Can the Nagorno Karabakh conflict be resolved on Facebook?
Facebook has long been a valuable tool for cross-border communication between Armenians and Azerbaijanis, especially as very few options other than meeting up in third countries such as Georgia exist. Locked into a bitter dispute over the mainly Armenian populated territory of Nagorno Karabakh, recent attempts to broker the basic principles for a final peace to end the war that raged fiercest in the early 1990s have faltered, with skirmishes and incidents on the front line separating the sides causing alarm, especially in recent years.
Earlier this year the International Crisis Group warned of the danger of an ‘accidental war,’ while my own work, recently again presented two weeks ago, which set the the precedent and also the example for others to follow in facilitating open communication between young Armenians and Azerbaijanis via new and social media, might at least offer some hope in offering alternative narratives on Nagorno Karabakh. Nevertheless, despite this success, online tools such as Facebook have failed to reach most online users in both countries and continue to also be used by nationalists in order to perpetuate rather than resolve conflict.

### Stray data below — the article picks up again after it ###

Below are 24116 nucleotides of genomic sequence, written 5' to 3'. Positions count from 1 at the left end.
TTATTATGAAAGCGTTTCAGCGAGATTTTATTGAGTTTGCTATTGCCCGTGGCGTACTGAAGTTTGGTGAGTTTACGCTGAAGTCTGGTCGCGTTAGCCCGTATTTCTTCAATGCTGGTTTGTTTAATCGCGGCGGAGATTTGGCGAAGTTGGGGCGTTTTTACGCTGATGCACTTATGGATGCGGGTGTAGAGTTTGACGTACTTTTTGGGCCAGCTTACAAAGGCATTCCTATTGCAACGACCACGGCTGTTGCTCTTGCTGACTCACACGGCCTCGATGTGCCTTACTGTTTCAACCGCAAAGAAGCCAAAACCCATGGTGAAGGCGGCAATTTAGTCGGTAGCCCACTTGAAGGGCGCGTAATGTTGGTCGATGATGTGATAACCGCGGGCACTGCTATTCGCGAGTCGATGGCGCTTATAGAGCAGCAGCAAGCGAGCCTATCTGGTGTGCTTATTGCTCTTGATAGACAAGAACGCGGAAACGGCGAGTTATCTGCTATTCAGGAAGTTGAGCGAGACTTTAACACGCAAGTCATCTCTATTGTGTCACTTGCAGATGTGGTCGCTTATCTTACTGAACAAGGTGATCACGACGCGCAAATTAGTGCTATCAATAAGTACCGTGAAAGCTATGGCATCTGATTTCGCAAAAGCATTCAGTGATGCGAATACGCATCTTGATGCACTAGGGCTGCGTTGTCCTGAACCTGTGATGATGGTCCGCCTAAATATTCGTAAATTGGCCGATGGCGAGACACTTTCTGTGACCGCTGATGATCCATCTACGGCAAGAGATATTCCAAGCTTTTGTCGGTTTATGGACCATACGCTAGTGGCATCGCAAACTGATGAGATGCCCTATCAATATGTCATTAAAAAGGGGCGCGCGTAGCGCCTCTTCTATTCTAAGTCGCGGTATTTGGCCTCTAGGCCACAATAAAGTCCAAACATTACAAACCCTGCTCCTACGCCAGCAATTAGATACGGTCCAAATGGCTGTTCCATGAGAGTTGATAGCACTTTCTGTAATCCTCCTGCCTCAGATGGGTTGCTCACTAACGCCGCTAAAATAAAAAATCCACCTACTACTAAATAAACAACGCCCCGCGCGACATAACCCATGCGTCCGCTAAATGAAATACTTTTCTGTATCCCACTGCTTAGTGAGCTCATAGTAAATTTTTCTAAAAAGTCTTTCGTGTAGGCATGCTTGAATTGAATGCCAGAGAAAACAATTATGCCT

This was most evident a few weeks ago when a Facebook Question was sent to me asking who Nagorno Karabakh belonged to. The possible answers that Facebook users could choose from were limited to just two — Armenia or Azerbaijan. Obviously, the question had only one intention — to see which side could attract the most numbers to justify their position even if it changed nothing on the ground. There were no other options — not even a ‘Don’t know’ or ‘Don’t Care, positions that the prevailing mindset in both countries demands all citizens display knee jerk reactions to.
The full post can be read on Caucasus Conflict Voices.
- 11.14.11 / 4pm by Onnik